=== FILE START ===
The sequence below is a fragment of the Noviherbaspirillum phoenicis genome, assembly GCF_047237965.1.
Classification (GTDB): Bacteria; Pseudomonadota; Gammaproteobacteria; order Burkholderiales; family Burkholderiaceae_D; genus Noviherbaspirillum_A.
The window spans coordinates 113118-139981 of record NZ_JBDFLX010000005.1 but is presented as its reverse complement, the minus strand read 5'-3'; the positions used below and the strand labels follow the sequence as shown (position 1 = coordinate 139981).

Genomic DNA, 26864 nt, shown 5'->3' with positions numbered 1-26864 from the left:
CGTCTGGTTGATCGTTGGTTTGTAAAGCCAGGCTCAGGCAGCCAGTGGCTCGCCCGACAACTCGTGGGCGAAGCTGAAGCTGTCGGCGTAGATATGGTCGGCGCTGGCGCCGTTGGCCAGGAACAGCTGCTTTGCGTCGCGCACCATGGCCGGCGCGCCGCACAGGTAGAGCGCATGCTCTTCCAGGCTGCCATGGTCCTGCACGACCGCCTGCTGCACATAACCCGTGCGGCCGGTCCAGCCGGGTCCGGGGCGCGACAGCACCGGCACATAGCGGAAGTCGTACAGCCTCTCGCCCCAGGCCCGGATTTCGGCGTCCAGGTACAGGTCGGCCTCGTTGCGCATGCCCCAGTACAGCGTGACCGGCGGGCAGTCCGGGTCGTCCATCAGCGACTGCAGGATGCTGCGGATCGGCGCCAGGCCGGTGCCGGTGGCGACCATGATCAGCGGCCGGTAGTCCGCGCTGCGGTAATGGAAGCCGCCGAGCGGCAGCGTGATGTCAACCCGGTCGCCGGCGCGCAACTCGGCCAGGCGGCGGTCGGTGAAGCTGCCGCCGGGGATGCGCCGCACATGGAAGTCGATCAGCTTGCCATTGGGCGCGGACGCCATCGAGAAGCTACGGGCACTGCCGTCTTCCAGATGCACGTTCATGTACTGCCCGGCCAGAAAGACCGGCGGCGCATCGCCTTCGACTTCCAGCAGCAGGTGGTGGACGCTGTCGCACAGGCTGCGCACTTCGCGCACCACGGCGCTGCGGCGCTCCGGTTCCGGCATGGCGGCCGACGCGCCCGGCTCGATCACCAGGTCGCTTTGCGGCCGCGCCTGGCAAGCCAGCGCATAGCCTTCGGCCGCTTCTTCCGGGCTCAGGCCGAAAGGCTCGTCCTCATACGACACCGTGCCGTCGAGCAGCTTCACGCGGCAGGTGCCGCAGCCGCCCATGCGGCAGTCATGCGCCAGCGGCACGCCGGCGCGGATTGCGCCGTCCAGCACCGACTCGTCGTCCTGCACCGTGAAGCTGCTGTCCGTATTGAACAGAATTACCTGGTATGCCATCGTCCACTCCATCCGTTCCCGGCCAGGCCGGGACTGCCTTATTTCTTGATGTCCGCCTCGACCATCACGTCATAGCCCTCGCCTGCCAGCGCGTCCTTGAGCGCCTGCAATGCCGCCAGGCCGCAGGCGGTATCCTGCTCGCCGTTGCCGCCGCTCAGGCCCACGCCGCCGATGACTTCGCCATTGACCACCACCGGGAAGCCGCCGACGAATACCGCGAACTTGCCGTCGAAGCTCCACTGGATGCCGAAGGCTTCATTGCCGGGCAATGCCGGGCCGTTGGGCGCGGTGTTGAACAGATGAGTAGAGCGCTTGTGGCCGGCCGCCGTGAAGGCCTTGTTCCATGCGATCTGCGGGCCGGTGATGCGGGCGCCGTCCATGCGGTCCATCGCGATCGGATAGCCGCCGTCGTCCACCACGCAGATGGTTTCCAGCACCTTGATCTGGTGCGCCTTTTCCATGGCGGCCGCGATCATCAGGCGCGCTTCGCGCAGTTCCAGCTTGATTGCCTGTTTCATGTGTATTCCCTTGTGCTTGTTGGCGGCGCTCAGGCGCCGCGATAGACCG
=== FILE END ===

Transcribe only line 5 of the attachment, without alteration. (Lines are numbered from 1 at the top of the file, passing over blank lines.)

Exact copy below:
CGTCTGGTTGATCGTTGGTTTGTAAAGCCAGGCTCAGGCAGCCAGTGGCTCGCCCGACAACTCGTGGGCGAAGCTGAAGCTGTCGGCGTAGATATGGTCGGCGCTGGCGCCGTTGGCCAGGAACAGCTGCTTTGCGTCGCGCACCATGGCCGGCGCGCCGCACAGGTAGAGCGCATGCTCTTCCAGGCTGCCATGGTCCTGCACGACCGCCTGCTGCACATAACCCGTGCGGCCGGTCCAGCCGGGTCCGGGGCGCGACAGCACCGGCACATAGCGGAAGTCGTACAGCCTCTCGCCCCAGGCCCGGATTTCGGCGTCCAGGTACAGGTCGGCCTCGTTGCGCATGCCCCAGTACAGCGTGACCGGCGGGCAGTCCGGGTCGTCCATCAGCGACTGCAGGATGCTGCGGATCGGCGCCAGGCCGGTGCCGGTGGCGACCATGATCAGCGGCCGGTAGTCCGCGCTGCGGTAATGGAAGCCGCCGAGCGGCAGCGTGATGTCAACCCGGTCGCCGGCGCGCAACTCGGCCAGGCGGCGGTCGGTGAAGCTGCCGCCGGGGATGCGCCGCACATGGAAGTCGATCAGCTTGCCATTGGGCGCGGACGCCATCGAGAAGCTACGGGCACTGCCGTCTTCCAGATGCACGTTCATGTACTGCCCGGCCAGAAAGACCGGCGGCGCATCGCCTTCGACTTCCAGCAGCAGGTGGTGGACGCTGTCGCACAGGCTGCGCACTTCGCGCACCACGGCGCTGCGGCGCTCCGGTTCCGGCATGGCGGCCGACGCGCCCGGCTCGATCACCAGGTCGCTTTGCGGCCGCGCCTGGCAAGCCAGCGCATAGCCTTCGGCCGCTTCTTCCGGGCTCAGGCCGAAAGGCTCGTCCTCATACGACACCGTGCCGTCGAGCAGCTTCACGCGGCAGGTGCCGCAGCCGCCCATGCGGCAGTCATGCGCCAGCGGCACGCCGGCGCGGATTGCGCCGTCCAGCACCGACTCGTCGTCCTGCACCGTGAAGCTGCTGTCCGTATTGAACAGAATTACCTGGTATGCCATCGTCCACTCCATCCGTTCCCGGCCAGGCCGGGACTGCCTTATTTCTTGATGTCCGCCTCGACCATCACGTCATAGCCCTCGCCTGCCAGCGCGTCCTTGAGCGCCTGCAATGCCGCCAGGCCGCAGGCGGTATCCTGCTCGCCGTTGCCGCCGCTCAGGCCCACGCCGCCGATGACTTCGCCATTGACCACCACCGGGAAGCCGCCGACGAATACCGCGAACTTGCCGTCGAAGCTCCACTGGATGCCGAAGGCTTCATTGCCGGGCAATGCCGGGCCGTTGGGCGCGGTGTTGAACAGATGAGTAGAGCGCTTGTGGCCGGCCGCCGTGAAGGCCTTGTTCCATGCGATCTGCGGGCCGGTGATGCGGGCGCCGTCCATGCGGTCCATCGCGATCGGATAGCCGCCGTCGTCCACCACGCAGATGGTTTCCAGCACCTTGATCTGGTGCGCCTTTTCCATGGCGGCCGCGATCATCAGGCGCGCTTCGCGCAGTTCCAGCTTGATTGCCTGTTTCATGTGTATTCCCTTGTGCTTGTTGGCGGCGCTCAGGCGCCGCGATAGACCG